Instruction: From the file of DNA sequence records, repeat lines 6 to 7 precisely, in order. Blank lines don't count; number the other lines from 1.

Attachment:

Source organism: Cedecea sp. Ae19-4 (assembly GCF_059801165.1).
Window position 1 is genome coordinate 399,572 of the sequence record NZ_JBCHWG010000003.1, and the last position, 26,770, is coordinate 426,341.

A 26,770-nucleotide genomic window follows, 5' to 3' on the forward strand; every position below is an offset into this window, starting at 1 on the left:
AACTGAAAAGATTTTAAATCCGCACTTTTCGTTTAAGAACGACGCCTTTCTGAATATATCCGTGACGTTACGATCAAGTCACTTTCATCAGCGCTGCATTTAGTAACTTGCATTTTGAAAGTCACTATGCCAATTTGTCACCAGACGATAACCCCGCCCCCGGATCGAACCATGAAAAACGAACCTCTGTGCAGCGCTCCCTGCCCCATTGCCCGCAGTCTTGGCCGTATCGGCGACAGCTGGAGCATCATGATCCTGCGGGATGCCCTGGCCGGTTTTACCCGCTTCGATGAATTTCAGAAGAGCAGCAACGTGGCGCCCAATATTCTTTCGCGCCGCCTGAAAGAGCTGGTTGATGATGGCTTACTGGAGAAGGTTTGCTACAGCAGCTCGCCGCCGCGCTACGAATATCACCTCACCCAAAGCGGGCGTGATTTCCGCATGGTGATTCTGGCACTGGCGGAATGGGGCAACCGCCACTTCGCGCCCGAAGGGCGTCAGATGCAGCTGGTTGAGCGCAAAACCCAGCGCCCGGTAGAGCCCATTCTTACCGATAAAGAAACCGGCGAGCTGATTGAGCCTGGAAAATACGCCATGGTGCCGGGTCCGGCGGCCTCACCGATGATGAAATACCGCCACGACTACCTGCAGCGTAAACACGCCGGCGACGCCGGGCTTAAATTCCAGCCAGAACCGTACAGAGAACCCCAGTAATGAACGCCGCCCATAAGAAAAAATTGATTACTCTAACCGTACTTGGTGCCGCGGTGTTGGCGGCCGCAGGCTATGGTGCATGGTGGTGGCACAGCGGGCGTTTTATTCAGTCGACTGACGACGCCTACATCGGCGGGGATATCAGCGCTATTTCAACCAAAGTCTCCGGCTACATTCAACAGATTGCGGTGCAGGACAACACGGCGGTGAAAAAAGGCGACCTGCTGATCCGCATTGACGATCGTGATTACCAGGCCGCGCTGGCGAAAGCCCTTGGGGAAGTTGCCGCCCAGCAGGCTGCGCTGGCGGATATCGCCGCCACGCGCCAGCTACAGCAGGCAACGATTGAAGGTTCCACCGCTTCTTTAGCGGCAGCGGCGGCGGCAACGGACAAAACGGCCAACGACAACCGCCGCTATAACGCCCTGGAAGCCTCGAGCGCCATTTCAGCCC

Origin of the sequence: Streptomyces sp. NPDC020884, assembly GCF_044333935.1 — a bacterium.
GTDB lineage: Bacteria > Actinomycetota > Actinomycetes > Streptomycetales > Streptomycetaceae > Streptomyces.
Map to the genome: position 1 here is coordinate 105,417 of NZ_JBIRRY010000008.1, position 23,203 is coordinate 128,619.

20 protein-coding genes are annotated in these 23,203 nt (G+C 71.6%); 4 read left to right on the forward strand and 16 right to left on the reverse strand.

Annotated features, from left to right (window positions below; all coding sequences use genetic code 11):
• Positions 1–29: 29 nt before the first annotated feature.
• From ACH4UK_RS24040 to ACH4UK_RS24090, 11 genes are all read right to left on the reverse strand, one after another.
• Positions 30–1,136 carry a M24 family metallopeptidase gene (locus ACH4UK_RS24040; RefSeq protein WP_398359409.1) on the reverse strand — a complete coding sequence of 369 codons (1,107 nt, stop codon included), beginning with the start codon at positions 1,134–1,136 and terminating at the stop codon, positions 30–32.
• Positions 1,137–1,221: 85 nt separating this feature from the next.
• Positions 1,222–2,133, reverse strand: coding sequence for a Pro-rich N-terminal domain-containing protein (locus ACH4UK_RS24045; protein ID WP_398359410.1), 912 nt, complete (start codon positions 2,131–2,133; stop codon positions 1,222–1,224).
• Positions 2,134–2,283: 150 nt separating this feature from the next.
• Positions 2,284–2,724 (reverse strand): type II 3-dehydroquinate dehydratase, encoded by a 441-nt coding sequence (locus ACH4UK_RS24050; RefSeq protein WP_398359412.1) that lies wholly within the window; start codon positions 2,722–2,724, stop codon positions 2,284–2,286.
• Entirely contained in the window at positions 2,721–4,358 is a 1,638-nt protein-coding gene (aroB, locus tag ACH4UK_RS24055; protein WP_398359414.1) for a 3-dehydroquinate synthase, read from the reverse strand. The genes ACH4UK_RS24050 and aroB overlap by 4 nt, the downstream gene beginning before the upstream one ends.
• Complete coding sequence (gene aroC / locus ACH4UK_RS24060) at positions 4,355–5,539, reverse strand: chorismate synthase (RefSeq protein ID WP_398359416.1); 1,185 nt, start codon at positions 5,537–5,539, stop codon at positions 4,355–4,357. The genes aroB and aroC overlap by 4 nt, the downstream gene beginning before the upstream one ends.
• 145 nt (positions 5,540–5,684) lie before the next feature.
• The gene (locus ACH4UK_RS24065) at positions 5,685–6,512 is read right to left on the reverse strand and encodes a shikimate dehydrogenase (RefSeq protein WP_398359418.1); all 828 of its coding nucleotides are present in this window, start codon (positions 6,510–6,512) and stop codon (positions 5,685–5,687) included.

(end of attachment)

GTDB lineage: Bacteria > Actinomycetota > Actinomycetes > Streptomycetales > Streptomycetaceae > Streptomyces.
Map to the genome: position 1 here is coordinate 105,417 of NZ_JBIRRY010000008.1, position 23,203 is coordinate 128,619.